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Disasters

UN calls for investigation into Malaysia Airlines crash in Ukraine

The UN has called for a full, independent international investigation into the crash of Malaysia Airlines flight MH17 in Ukraine. US President Obama has said the plane was likely downed by a surface-to-air missile.

In a unanimous declaration, the UN Security Council on Friday demanded "a full, thorough and independent international investigation" into the alleged shooting down of flight MH17 in eastern Ukraine's Donetsk region.

The press statement expressed the council's "deepest sympathies and condolences to the families of the victims, and to the people and governments of all those killed in the crash."

At the start of the emergency council meeting, council members held a moment of silence as a tribute to the 298 victims.

The statement also stressed "the need for all parties to grant immediate access to investigators to the crash site to determine the cause of the incident."

Pro-Russian separatists said earlier Friday that they were allowing experts from the Organization for Security and Cooperation in Europe (OSCE) and from Ukraine's government to enter the crash site.

However, the OSCE said it was denied full access to the site.

"They did not have the freedom of movement that they need to do their job. The crash site is not sealed off," Swiss ambassador to the OSCE, Thomas Greminger, told reporters by phone.

He said a team of 17 monitors had stayed for about 75 minutes and would try again to gain access on Saturday.

"Likely downed" by missile

In a televised press conference in Washington, US President Barack Obama called for an immediate ceasefire in Ukraine and demanded a credible investigation of the downing of the airliner.

Calling the crash an "unspeakable tragedy," Obama said the US has "confidence" that the plane was downed by a surface-to-air missile shot from Russian-backed separatists in Ukraine.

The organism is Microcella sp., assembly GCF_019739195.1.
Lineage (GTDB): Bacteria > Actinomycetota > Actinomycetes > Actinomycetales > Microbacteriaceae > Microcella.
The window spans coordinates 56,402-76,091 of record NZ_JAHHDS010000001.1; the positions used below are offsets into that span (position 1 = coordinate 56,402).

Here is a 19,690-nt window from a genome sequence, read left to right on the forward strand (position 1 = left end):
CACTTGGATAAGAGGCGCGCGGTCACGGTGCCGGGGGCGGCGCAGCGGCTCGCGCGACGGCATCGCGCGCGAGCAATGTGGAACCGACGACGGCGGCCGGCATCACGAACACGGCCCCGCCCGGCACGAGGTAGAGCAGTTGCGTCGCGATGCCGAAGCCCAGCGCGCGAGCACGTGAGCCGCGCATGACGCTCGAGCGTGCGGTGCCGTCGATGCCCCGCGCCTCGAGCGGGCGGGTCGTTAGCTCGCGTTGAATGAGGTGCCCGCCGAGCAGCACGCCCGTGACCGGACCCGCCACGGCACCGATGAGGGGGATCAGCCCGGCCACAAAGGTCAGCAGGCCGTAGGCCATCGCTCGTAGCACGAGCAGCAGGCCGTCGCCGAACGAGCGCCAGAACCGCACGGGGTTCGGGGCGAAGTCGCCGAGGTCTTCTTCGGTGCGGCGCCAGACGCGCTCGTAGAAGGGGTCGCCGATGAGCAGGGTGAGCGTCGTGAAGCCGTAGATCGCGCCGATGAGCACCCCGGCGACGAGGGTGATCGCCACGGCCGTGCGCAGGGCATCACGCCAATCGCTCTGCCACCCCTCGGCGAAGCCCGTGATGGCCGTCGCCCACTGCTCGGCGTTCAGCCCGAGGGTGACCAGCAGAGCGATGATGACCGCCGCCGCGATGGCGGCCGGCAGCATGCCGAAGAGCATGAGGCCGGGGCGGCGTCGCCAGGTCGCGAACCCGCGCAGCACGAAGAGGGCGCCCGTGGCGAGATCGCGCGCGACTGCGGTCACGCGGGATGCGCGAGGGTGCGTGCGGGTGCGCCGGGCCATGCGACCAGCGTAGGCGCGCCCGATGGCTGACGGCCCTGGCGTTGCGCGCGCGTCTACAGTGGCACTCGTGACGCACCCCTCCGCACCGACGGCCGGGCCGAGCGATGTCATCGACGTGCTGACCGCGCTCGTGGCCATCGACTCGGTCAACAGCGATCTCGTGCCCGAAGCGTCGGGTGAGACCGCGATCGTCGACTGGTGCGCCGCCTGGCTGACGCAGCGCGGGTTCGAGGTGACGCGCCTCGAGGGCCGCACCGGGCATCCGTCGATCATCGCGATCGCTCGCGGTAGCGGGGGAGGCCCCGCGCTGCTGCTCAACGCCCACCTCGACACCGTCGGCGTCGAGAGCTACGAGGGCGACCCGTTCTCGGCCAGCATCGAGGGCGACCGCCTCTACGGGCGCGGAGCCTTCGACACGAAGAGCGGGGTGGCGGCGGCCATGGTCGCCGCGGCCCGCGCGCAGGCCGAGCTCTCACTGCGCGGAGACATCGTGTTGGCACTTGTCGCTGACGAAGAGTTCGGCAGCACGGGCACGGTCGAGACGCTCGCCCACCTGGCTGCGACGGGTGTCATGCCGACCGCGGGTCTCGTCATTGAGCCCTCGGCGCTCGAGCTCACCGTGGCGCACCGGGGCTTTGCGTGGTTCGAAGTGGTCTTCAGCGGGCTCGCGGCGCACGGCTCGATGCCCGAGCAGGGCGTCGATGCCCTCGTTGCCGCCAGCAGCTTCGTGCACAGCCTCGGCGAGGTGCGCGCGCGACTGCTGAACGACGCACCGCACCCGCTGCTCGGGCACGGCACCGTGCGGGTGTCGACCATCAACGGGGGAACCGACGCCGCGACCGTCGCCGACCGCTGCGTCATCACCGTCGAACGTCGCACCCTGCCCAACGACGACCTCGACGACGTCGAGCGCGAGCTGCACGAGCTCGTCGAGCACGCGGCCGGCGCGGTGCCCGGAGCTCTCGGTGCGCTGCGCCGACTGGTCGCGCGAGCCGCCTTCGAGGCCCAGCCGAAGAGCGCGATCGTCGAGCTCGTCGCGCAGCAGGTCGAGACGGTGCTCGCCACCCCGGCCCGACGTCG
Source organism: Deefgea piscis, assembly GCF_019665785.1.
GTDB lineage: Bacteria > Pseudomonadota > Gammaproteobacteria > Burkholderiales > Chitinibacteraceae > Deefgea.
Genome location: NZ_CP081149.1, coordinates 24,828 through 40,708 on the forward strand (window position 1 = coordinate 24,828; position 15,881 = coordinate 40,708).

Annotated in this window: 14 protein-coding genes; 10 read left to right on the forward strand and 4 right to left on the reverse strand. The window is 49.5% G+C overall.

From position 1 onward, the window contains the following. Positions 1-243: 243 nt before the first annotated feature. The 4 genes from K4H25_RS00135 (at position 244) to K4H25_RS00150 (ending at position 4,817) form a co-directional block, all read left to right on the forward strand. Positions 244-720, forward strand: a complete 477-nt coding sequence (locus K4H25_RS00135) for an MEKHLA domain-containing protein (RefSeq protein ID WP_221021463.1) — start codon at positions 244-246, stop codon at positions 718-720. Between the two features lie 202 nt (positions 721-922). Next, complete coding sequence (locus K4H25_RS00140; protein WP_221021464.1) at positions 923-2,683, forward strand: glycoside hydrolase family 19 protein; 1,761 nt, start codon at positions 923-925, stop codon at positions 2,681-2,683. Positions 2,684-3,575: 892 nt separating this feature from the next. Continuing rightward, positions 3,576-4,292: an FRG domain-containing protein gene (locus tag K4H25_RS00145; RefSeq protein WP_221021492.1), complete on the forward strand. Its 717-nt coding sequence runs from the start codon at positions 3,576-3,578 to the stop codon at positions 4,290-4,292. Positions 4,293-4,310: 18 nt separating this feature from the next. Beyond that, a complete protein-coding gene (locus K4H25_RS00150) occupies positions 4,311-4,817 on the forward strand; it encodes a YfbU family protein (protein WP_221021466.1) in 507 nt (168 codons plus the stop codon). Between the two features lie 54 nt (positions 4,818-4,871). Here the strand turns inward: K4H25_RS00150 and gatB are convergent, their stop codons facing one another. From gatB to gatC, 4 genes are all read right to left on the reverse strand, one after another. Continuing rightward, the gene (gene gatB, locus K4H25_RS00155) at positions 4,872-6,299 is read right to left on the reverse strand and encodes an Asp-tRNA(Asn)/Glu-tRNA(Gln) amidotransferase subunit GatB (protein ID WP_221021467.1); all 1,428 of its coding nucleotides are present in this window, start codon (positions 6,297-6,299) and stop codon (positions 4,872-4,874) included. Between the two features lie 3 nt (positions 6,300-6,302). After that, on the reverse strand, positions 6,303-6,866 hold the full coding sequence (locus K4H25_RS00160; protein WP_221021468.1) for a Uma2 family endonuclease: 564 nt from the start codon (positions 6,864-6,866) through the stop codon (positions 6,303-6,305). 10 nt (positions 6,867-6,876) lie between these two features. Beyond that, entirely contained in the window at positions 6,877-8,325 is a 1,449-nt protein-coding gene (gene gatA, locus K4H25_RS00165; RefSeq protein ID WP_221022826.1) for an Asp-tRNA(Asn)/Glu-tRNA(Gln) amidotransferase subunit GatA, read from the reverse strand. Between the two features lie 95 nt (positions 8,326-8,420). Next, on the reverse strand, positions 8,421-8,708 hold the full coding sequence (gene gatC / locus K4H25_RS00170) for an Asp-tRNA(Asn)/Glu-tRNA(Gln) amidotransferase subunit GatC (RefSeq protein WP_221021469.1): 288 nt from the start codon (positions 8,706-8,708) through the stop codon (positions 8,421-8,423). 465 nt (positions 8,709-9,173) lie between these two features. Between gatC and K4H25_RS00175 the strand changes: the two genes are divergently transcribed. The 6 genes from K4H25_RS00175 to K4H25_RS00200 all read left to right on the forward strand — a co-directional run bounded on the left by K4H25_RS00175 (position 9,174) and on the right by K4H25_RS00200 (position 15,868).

"We don't know exactly what happened," he said, adding that it was still unknown who ordered the shooting.

Obama, who earlier this week ramped up sanctions on Russia over the conflict, called on President Vladimir Putin to "take the path that would result in peace in Ukraine."

Obama said Putin had the most power to mitigate the violence in Ukraine as separatists have received a steady flow of support from Moscow, including anti-aircraft weapons.

The plane was flying at about 33,000 feet (10,000 meters) when it went down, putting it within reach of Russian-made missiles possessed by both Ukrainian and Russian forces.

Speaking at a press conference earlier on Friday in Berlin, Chancellor Angela Merkel called for an immediate halt to the fighting in eastern Ukraine.

"What is important now is for an independent investigation to take place as soon as possible," Merkel said. "For that, a ceasefire is needed, and then it is of course crucial for those responsible to be brought to justice."

Netherlands vows justice

More than half the 298 victims aboard Malaysia Airlines flight MH17 heading from Amsterdam for Kuala Lumpur were Dutch. The loss of 189 compatriots is a loss that has been greatly felt in a country of just 15 million people.

Dutch Prime Minister Mark Rutte called for an independent investigation Friday into Thursday's crash.

"The families have the right to know what happened," he said in a televised press conference from The Hague. "All facts should be laid on the table."

A memorial for the victims at Schiphol airport

A memorial for the victims at Schiphol airport

"Let's get one thing extremely clear this afternoon: We will turn over every stone and if it turns out to be an attack, I will not rest until the culprits are brought to justice," Rutte added.

A number of those on board were travelling to attend an international AIDS conference in Melbourne, Australia.

Speaking at a press conference at Amsterdam's Schiphol airport where the plane took off, Malaysia Airlines European Vice President Huib Gorter said the Boeing 777 “had a clean maintenance record,” adding “all systems on the aircraft were running normally” when contact was lost with the aircraft.

"This usual flight route was declared safe by the International Civil Aviation Organization and the crossing was not...subject to restrictions," he added. Gorter said the families of the victims would be given $5,000 for initial expenses.

hc/dr (Reuters, AFP, AP, dpa)

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